Adjusting the tension of a sail's luff.

Dead Ahead
Directly ahead.

Dead Astern
Directly aft.

A permanent covering over a compartment, hull or any part thereof.

Disturbing effect of boat's magnetic field upon its compass.

differential data is received from external DGPS Receiver

Displacement Hull
A type of hull that plows through the water, displacing a weight of water equal to its own weight, even when more power is added.

Distance to the next position the NX40/45 is navigating to, either a waypoint or the cursor.

A protected water area in which vessels are moored.The term is often used to denote a pier or a wharf.

A group of piles driven close together and bound with wire cables into a single structure.

The depth a vessel sinks when afloat, as measured vertically from the waterline to the lowest point.

Object streamed from boat to decrease speed, sea anchor.

A receding current.

EVC – Electronic Vessel Control
enables boat`s engine, transmission, instruments and control systems to communicate and exchange information via a common bus network. Through proper interface to EVC, an autopilot can get sensor data from the EVC, do steering calculations and send rudder commands back to the EVC which brings rudder to commanded angle.

Fitting to route control lines or cables.

A unit of length used in measuring water depth.One fathom is 6 feet.

Feet Ft
1 foot is 0.3048 meter

A cushion, placed between boats, or between a boat and a pier, to prevent damage.

Fish Forecaster
An estimate of the likelihood of catching fish based on barometric pressure. The more fishes that show the higher the likelihood (requires Simrad 721 VHF radio).

A fish-finder is an echo sounder (sonar) specifically designed to detect the presence of fish in the underwater environs of the host boat, in addition to measuring the overall depth of the water. A fish-finder uses echo-location to reflect electronic pulses off fish and other underwater features and converts this information into a graphic rendition, nowadays a full-colour high-definition screen o...

The outward curve of a vessel's sides near the bow. A distress signal.

A incoming current.

The palm of an anchor.

Following Sea
An overtaking sea that comes from astern.

Prefix denoting at, near, or towards the bow.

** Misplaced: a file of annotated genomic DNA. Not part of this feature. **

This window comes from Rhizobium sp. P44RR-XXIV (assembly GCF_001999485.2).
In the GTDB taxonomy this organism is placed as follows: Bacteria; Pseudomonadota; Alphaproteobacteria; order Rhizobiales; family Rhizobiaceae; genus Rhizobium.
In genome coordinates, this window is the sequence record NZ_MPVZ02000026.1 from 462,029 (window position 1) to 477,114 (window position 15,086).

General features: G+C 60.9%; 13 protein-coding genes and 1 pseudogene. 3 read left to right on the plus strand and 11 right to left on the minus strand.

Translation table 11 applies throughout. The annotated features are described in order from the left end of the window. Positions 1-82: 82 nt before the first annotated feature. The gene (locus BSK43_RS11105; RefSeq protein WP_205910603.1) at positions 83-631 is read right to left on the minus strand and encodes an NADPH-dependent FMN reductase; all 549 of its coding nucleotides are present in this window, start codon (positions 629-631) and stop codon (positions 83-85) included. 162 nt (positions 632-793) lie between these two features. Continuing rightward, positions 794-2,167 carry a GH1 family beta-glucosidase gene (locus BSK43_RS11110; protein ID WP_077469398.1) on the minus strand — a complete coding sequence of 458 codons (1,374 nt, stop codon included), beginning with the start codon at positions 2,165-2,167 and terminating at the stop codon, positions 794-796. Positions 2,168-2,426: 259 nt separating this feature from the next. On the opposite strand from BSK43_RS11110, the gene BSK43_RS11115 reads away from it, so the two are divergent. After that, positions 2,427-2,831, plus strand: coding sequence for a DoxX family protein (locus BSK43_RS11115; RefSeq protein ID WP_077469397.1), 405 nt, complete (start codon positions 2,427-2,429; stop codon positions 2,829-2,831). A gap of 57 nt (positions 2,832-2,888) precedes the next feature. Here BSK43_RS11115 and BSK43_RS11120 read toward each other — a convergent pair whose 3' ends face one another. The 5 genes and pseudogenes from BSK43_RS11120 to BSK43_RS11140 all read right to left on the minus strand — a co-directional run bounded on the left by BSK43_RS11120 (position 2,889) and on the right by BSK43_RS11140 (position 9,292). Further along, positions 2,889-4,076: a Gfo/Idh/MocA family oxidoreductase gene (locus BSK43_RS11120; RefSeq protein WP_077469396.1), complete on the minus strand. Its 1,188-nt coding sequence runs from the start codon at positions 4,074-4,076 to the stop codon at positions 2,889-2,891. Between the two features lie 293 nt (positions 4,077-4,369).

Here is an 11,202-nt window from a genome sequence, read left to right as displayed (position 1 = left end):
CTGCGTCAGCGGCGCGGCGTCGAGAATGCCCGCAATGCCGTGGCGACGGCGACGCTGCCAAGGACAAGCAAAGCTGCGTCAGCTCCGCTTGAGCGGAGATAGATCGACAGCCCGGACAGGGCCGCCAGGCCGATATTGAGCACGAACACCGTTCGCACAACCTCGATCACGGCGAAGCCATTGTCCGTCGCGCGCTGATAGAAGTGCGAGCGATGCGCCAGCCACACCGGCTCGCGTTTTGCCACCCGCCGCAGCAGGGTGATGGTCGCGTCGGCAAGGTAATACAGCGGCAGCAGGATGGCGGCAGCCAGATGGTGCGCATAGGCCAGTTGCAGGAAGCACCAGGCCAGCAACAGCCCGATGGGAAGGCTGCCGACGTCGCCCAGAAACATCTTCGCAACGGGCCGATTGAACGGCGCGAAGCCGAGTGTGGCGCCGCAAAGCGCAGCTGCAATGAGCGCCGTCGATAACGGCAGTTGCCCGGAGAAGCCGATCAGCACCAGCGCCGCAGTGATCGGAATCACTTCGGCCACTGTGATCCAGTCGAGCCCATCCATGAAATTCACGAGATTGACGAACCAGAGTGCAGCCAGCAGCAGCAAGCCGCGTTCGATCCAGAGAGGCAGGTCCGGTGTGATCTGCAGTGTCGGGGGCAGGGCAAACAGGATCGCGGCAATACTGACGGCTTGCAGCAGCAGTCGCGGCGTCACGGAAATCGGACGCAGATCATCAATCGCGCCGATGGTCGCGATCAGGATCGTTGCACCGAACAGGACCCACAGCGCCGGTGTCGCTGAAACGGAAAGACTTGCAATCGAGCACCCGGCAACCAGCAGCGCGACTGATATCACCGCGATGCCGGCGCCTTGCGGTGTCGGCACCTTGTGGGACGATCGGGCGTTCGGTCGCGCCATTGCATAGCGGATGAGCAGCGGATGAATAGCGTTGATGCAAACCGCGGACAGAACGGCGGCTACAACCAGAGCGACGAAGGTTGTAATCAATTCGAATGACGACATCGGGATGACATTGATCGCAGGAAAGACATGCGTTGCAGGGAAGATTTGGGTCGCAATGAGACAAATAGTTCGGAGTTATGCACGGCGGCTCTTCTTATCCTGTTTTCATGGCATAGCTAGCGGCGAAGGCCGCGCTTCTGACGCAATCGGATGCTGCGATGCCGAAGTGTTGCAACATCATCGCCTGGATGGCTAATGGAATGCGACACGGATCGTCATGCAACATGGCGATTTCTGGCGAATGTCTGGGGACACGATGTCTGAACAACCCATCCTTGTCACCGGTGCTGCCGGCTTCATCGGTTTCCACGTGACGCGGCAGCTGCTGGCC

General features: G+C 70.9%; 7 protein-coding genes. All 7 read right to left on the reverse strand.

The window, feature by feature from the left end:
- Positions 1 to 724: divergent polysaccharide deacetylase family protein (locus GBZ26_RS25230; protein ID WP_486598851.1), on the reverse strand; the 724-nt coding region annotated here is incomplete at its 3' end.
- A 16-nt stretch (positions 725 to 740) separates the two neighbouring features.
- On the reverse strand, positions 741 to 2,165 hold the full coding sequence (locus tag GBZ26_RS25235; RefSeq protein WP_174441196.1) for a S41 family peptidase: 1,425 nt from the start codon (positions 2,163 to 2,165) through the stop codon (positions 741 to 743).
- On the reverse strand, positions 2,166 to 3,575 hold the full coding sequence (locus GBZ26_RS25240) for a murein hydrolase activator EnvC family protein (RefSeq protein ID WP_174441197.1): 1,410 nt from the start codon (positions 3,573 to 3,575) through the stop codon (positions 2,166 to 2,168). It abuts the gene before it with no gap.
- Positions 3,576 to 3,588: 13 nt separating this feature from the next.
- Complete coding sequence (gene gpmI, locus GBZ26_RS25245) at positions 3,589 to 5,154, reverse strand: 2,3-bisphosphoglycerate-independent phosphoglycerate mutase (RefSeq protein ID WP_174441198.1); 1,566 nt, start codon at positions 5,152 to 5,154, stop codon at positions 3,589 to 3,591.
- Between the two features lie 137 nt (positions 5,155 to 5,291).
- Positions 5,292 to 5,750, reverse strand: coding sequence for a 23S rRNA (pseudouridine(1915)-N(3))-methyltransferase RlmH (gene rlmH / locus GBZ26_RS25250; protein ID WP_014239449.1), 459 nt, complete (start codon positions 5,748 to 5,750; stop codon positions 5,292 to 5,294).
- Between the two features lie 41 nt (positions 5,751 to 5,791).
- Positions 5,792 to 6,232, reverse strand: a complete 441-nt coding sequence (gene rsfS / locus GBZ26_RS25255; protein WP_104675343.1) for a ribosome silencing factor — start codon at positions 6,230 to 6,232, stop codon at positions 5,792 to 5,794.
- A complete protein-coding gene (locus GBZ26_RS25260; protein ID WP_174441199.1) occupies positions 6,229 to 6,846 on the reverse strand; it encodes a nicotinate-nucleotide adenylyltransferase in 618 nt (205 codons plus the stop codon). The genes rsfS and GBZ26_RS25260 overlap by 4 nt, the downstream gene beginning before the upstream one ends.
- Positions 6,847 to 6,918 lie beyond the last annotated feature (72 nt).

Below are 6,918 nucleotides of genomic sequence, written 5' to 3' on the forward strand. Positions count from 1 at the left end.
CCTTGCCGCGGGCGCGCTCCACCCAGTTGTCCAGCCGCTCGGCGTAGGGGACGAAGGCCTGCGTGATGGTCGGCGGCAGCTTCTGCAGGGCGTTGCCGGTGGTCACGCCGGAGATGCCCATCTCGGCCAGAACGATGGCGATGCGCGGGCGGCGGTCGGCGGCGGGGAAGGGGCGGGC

In a line parallel to the keel.

A compartment in the bow of a small boat.

Toward the bow of the boat.

Not clear, jammed.

Foul Ground
A place not suitable for anchoring.

Any piece of equipment that is jammed or entangled, or dirtied.

The minimum vertical distance from the surface of the water to the gunwale.

Spar which supports the upper side sofa fore-and-aft four-sided sail. Also, long-handed hook to bring fish aboard.

Gaff Rigged
A sailboat whose principal sail is supported by a gaff.

The kitchen area of a boat.

The area of a ship's side where people board and disembark.

A general term for ropes, blocks, tackle and other equipment.

Give-Way Boat
One that does not have the right-of-way and should avoid the stand-on boat.

A simple way of navigating straight to a waypoint or to the cursor position.

Global Positioning System. A satellite based navigation tool. This system is based on satellites in fixed orbits, circling the earth at an altitude of approximately 20,200 km. The system will provide the user with 24 hour a day all weather position coverage, with an accuracy of 5 to 30 meters.

Grab Rails
Hand-hold fittings mounted on cabin tops and sides for personal safety when moving around the boat.

Ground Tackle
A collective term for the anchor and its associated gear.

Ground tackle
An anchor and anchoring gear.

The part of a vessel where hull and deck meet. (Pronounced "gun'l")

Line for hoisting sails or flags.


Hard Chine
An abrupt intersection between the hull side and the hull bottom of a boat so constructed.

An opening in a boat's deck fitted with a watertight cover.

A boat's toilet. Also the upper corner of a triangular sail. The foremost part of a vessel.

Head Up
Sailing closer to the wind.

The direction in which a vessel's bow points at any given time.

The forward motion of a boat. Opposite of sternway.